The findings revealed that the interest level of students differs based on their family's monthly income (P< 0.001). In this regard, Scheffe's post hoc test indicates that the interest of those students whose families have a monthly income between 500 thousand tomans and 1 million tomans is significantly lower than those students whose family's monthly income is between 1 and 1.5 million tomans (P< 0.001) and more than 1.5 million tomans (P< 0.001). The average of interest in students also varies with respect to their mother's education (P = 0.029). To specify the difference among various educational groups, the authors deployed Scheffe's post hoc test, and it was made clear that the interest level of those students whose mothers have only completed elementary school is less than those students whose mothers have M. A degrees (P = 0.048).

Furthermore, the results illustrated that the awareness level of students does not have a statistically significant relationship with sexuality (P = 0.362), marital status (P = 0.745), employment status (P = 0.374), status of the head of household (P = 0.167), father's employment status (P = 0.179), mother's employment status (P = 0.11), father's education (P = 0.194), and the second would-be chosen major (P = 0.238).

The results of [Table 1] propose that respectively 100 (36.6%), 62 (22.7%) and 111 (40.7%) individuals had a low, medium, and high level of awareness. 57 (40.7%), 39 (27.9%), and 44 (31.4%) students had a low, medium, and high level of awareness of medicine respectively. Moreover, 28 (35.9%), 9 (11.5%), and 41 (52.6%) individuals showed respectively a low, medium, and high level of awareness of pharmacy. Eventually, 15 (27.3%), 14 (25.5%), and 26 (47.3%) individuals had a low, medium, and high level of awareness of dentistry. Regarding students' fields of study, this table also shows that there is no statistically significant difference between the average of students' awareness (P = 0.731).
Table 1: Absolute and relative frequency of awareness level, and a comparison among participant's awareness average according to their field of study using one-way ANOVA test

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The results of [Table 2] suggest that the attitude level of 80 individuals (29.3%) was low, 101 individuals (37%) had a medium level of attitude and 92 individuals (33.7%) had a high level of attitude. Respectively, 21 (15%), 53 (37.9%), and 66 (47.1%) individuals had a low, medium, and high level of attitude toward medicine. Besides, 40 (51.3%), 24 (43.6%), and 12 (21.8%) individuals had respectively a low, medium, and high level of attitude toward dentistry. Moreover finally, 19 (34.5%), 24 (43.6%), and 12 (21.8%) individuals had a low, medium, and high level of attitude toward pharmacy. Apropos of students' fields of study, this table also displays that there is no statistically significant difference among the average of students' attitude (P = 0.731). Due to the unequal number of students in different academic majors, Scheffe's post hoc test was conducted to determine the difference between the attitude levels of students based on their majors. The results of Scheffe's test showed that the awareness of medicine students is significantly more positive than pharmacy and dentistry students (P< 0.001). Similarly, the awareness of medicine students is significantly more positive than dentistry students (P = 0.046)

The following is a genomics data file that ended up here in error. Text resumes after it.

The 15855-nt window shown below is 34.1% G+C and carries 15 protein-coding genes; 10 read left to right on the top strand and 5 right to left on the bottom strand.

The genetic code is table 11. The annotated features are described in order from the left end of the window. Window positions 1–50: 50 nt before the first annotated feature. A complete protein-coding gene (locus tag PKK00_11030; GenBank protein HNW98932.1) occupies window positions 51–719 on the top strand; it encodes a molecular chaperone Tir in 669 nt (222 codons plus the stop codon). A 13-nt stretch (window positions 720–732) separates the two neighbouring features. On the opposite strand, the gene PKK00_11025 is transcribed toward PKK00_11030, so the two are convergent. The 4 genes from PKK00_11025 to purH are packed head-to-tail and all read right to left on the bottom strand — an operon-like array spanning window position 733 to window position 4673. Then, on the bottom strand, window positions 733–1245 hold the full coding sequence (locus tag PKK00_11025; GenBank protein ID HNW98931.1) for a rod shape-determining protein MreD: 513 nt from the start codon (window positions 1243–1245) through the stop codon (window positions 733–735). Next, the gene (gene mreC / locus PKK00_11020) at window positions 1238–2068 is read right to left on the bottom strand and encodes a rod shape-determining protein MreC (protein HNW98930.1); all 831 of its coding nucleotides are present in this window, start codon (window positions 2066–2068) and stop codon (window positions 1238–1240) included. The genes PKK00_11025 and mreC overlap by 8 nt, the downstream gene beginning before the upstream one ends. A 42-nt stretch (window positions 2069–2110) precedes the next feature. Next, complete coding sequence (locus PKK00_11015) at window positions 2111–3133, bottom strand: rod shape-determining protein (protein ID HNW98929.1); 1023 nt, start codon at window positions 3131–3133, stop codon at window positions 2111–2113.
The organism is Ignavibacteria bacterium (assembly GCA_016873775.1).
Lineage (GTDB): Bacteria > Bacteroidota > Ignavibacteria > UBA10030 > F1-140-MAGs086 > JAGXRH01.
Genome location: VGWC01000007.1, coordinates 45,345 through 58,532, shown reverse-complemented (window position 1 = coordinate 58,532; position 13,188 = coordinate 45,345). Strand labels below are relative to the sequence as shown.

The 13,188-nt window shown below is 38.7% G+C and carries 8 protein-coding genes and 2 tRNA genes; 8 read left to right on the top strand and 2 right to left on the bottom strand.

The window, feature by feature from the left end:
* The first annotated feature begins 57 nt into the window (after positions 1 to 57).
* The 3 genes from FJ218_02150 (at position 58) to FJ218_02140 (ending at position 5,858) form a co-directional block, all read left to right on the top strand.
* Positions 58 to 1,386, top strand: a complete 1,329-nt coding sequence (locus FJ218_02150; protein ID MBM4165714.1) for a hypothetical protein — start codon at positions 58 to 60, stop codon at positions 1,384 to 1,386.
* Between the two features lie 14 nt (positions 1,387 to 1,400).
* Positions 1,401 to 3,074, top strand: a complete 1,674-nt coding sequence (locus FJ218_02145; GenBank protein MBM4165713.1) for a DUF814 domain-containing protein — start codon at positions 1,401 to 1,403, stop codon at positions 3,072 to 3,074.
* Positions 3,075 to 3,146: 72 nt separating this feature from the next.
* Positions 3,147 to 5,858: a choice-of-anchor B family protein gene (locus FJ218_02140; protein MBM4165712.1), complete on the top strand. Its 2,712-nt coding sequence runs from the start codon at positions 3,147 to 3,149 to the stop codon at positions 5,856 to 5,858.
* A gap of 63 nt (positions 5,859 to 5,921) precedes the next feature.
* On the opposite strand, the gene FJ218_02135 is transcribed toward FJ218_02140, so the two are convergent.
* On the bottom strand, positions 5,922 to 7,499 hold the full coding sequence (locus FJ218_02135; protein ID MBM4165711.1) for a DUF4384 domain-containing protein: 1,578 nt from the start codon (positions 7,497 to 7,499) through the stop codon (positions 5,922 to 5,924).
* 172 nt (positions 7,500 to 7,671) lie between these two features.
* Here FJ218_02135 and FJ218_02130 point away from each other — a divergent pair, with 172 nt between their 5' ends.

Table 2: Absolute and relative frequency of the level of attitude, and the average of attitude of participants according to their field of study and using one-way ANOVA test

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The results of [Table 3] indicate that the level of interest of 68 (24.9%), 111 (40.7%), and 94 (34.4%) individuals was respectively low, medium, and high. Furthermore, 18 (12.9%), 55 (39.3%), and 67 (47.9%) individuals had respectively a low, medium, and high level of interest in medicine. Respectively, 34 (43.6%), 30 (38.5%), and 14 (17.9%) individuals had a low, medium, and high level of interest in pharmacy. As well, 16 (29.1%), 26 (47.3%), and 13 (23.6%) individuals had a low, medium, and high level of interest in dentistry, respectively. With regard to students' majors, the results suggested a statistically significant difference among the average of students' level of interest (P< 0.001). To determine the difference among interest levels of students concerning their majors, the authors employed Scheffe's post hoc test, given the unequal number of students in the respective academic majors. The results of Scheffe's test showed that interest of medical students was significantly more than that of pharmacy and dentistry students (P< 0.05).
Table 3: The level of interest of 68 (24.9%), 111 (40.7%) and 94 (34.4%) individuals was respectively low, medium and high

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[Table 4] displays a statistically significant positive relationship between awareness and attitude in all study subjects (P< 0.001), meaning that an increase in awareness leads to a consequent improvement in attitude.
Table 4: Investigating the correlation between awareness and attitude of students participating in the research, using Pearson's correlation coefficient